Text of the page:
Attorney-General Siromi Turaga today tabled the Media Industry Development (Repeal) Bill of 2023 in Parliament, seeking to repeal the Media Industry Development Act 2010.
Speaking on his motion, Turaga said there is a real need to urgently repeal the Act as it does not serve any practical purpose other than to limit media organisations and its operations.
Turaga said this does not mean the media can report on anything and everything without authentic sources and facts.
Background of the MIDA Repeal Bill 2023:
- Clause One of the Bill provides for the short title and commencement and if passed by Parliament, the new legislation will come into force on a date or dates appointed by the Minister by notice in the gazette.
- Clause two of the Bill sets out definitions of the term used throughout the Bill, while Clause three of the Bill repeals the Act.
- Clause four of the Bill provides for any action, arbitration, proceeding or cause of action pending against or in favour of the Authority to continue against or in favour of the Ministry Responsible for the administration of the new legislation.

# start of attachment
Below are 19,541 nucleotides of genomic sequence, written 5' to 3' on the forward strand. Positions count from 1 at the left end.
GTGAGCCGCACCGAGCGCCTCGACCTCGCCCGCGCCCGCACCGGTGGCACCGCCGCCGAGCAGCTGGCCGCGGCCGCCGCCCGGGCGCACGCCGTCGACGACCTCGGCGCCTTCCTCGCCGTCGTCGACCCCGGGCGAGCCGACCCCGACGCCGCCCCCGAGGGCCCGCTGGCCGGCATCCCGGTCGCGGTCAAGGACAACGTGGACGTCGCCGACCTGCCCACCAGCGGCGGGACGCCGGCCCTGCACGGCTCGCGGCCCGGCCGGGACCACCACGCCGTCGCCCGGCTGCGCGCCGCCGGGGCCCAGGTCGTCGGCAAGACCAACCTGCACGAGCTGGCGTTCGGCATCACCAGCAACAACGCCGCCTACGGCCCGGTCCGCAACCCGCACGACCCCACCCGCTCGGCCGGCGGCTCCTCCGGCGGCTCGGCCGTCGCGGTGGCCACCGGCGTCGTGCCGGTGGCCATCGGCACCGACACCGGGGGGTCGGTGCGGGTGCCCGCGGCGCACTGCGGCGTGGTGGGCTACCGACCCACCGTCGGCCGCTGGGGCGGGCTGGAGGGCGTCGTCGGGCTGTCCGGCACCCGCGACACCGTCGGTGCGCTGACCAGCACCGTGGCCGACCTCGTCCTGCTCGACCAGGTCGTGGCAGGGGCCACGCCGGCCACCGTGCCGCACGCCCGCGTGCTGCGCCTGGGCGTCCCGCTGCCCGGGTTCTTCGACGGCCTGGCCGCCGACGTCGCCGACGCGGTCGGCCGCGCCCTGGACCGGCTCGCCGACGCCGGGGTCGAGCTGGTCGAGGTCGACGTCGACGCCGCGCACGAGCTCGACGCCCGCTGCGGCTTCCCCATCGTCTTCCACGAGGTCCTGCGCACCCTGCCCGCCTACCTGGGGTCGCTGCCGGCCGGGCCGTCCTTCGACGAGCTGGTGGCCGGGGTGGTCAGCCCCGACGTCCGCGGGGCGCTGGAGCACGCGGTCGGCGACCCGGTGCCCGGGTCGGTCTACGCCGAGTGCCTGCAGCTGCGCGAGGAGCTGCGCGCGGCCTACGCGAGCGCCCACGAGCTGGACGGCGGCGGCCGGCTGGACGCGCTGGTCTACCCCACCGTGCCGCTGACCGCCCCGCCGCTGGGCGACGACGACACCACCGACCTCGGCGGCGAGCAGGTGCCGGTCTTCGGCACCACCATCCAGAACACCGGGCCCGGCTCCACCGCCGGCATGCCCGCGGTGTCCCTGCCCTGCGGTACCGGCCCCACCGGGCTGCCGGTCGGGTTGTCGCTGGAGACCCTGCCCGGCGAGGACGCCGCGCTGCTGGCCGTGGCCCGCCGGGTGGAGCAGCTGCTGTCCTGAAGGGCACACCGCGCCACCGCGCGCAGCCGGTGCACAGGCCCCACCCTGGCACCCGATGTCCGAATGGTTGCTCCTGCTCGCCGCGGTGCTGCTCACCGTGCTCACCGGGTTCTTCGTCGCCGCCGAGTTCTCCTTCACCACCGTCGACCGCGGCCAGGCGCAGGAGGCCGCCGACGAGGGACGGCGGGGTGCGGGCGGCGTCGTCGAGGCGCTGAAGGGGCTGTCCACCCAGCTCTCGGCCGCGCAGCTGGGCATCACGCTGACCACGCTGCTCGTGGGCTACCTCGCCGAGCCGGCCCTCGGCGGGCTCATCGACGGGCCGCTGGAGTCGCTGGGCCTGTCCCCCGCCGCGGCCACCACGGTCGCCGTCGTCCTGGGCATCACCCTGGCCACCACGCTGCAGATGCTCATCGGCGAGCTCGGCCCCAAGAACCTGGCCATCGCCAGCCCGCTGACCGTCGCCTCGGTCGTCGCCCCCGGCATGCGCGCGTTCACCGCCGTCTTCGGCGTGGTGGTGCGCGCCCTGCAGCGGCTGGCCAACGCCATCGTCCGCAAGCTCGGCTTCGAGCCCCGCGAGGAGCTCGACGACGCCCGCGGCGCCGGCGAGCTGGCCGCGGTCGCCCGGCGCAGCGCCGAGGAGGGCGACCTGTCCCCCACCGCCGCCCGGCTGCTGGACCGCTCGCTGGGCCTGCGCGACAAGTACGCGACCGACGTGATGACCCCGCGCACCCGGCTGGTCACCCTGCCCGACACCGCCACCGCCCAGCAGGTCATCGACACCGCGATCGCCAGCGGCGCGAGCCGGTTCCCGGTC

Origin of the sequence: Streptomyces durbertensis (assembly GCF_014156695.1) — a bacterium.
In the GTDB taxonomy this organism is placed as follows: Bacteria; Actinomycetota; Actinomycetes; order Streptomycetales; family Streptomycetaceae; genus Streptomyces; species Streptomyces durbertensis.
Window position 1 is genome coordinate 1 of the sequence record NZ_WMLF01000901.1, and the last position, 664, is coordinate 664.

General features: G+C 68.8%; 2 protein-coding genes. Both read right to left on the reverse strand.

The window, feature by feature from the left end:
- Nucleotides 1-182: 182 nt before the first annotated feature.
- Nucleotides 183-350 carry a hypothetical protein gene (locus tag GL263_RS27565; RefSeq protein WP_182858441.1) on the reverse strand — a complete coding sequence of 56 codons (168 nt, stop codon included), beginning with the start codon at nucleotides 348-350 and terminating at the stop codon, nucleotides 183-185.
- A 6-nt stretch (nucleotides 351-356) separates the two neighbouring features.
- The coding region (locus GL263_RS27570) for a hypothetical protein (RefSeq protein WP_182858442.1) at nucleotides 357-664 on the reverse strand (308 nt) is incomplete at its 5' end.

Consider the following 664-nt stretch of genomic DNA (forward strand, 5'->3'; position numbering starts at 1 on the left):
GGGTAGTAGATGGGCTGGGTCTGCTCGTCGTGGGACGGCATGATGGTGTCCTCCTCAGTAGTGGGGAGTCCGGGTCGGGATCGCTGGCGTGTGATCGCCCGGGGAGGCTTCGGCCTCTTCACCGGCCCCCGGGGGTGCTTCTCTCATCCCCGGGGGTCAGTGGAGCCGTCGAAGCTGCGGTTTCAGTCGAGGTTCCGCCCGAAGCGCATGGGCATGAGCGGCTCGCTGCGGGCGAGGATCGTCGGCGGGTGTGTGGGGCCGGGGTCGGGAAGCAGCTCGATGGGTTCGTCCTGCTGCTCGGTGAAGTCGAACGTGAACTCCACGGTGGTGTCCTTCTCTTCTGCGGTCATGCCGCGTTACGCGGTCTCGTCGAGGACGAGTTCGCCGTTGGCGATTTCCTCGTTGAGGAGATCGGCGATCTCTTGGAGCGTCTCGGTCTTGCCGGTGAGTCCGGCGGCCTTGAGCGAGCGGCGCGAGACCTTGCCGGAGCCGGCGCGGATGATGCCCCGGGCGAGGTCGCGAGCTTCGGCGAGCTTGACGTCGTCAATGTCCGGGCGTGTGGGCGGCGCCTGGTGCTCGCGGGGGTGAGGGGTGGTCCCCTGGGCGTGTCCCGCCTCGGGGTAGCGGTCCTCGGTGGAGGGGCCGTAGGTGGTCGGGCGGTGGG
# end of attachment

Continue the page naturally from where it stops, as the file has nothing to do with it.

- Clause five of the Bill provides for consequential amendments to the following laws to cater for the repeal of the Act – Electoral Act 2014, Television and Online Streaming Act 1992 and the Financial Management (Responsible Authority) Regulations 2019.
Opposition MP Mosese Bulitavu has proposed a wider consultation of the Bill be taken to the Fijian people and to be brought back to Parliament in a month.
“We as lawmakers need to go back and consult relevant stakeholders and the public.
Deputy Prime Minister Prof Biman Prasad said this is an urgent Bill needed to repeal the Draconian MIDA Act of 2010.
He said that no consultations were done by the previous Government when the decree was made and then eventually passed by Parliament.
Opposition MP Jone Usamate said he was flabbergasted by the Government’s move to use Standing Order 51 to debate its first Bill.
He said the FijiFirst Government before used Standing Order 51 to make consequential or minor amendment and did not use Standing Order to repeal a whole Act.
“This is the true colour of this Government,” Usamate said.
Speaker of Parliament Ratu Naiqama Lalabalavu stated that under Standing Order 51, the motion be moved without notice and the motion must set out how and when Parliament will deal with each stage of the Bill’s passage through Parliament – and that the motion to proceed without delay.
The proposed Bill will be debated on Thursday.